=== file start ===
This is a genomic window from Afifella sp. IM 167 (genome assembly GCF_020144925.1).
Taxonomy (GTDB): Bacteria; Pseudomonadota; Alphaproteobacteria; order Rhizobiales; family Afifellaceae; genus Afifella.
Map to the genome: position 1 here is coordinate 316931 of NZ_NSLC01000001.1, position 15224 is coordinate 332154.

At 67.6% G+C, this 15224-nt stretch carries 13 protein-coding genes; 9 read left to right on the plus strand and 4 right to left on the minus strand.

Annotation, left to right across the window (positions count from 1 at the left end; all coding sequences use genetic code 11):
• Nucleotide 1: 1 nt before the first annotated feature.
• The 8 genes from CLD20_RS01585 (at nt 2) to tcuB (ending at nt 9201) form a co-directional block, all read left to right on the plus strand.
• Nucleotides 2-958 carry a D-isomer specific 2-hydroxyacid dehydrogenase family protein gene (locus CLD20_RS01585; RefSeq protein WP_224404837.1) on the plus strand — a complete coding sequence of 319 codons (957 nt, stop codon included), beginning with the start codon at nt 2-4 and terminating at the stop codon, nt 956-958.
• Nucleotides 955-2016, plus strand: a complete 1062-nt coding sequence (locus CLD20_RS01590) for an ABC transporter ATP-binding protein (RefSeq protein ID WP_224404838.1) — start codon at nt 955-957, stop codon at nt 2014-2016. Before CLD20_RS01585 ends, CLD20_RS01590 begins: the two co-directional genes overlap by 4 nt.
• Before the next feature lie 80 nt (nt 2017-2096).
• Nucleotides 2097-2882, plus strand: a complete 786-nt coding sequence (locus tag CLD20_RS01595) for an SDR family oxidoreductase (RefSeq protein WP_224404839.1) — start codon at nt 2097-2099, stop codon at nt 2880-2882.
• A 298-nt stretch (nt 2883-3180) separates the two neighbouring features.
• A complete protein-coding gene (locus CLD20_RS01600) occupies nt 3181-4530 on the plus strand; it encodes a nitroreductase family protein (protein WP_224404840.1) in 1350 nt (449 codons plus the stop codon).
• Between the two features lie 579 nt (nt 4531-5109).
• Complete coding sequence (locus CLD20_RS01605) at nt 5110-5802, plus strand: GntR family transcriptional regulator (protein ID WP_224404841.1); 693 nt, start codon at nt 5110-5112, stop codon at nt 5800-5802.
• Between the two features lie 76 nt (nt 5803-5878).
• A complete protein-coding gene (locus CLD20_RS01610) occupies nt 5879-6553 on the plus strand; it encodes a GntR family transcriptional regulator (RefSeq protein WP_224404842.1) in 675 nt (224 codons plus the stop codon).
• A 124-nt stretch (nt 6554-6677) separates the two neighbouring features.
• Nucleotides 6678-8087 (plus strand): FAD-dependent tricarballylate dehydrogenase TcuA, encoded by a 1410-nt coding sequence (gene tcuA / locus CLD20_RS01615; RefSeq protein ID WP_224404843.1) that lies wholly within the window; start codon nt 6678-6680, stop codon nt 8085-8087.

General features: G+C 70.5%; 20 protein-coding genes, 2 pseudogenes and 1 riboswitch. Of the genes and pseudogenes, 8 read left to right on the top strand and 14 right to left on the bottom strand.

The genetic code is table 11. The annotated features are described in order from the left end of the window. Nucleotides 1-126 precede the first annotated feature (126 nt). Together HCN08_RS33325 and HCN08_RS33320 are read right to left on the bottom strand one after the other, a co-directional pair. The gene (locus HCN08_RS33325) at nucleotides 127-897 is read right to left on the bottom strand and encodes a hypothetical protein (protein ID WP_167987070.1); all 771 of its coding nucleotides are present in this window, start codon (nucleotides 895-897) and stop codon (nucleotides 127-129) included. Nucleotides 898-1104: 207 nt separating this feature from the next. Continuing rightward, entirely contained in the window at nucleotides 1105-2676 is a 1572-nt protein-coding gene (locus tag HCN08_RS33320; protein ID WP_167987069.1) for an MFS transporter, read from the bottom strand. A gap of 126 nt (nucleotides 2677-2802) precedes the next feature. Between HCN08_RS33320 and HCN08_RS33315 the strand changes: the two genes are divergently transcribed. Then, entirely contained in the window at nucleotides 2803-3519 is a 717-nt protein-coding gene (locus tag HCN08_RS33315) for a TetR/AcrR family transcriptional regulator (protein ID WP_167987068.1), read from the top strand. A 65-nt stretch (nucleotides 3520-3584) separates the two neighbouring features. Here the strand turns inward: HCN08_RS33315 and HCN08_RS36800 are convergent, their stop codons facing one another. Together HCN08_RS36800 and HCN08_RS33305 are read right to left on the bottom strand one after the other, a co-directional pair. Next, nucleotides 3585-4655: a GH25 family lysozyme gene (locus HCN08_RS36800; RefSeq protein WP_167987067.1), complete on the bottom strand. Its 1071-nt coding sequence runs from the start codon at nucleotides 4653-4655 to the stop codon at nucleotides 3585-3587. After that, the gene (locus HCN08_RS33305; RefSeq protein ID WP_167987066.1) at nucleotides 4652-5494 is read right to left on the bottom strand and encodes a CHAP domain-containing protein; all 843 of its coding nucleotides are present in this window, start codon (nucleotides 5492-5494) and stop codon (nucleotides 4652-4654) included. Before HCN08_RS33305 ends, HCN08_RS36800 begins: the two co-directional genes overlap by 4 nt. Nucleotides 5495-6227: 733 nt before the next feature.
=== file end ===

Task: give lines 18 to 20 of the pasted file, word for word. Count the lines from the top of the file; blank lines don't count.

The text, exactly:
• A 124-nt stretch (nt 6554-6677) separates the two neighbouring features.
• Nucleotides 6678-8087 (plus strand): FAD-dependent tricarballylate dehydrogenase TcuA, encoded by a 1410-nt coding sequence (gene tcuA / locus CLD20_RS01615; RefSeq protein ID WP_224404843.1) that lies wholly within the window; start codon nt 6678-6680, stop codon nt 8085-8087.

General features: G+C 70.5%; 20 protein-coding genes, 2 pseudogenes and 1 riboswitch. Of the genes and pseudogenes, 8 read left to right on the top strand and 14 right to left on the bottom strand.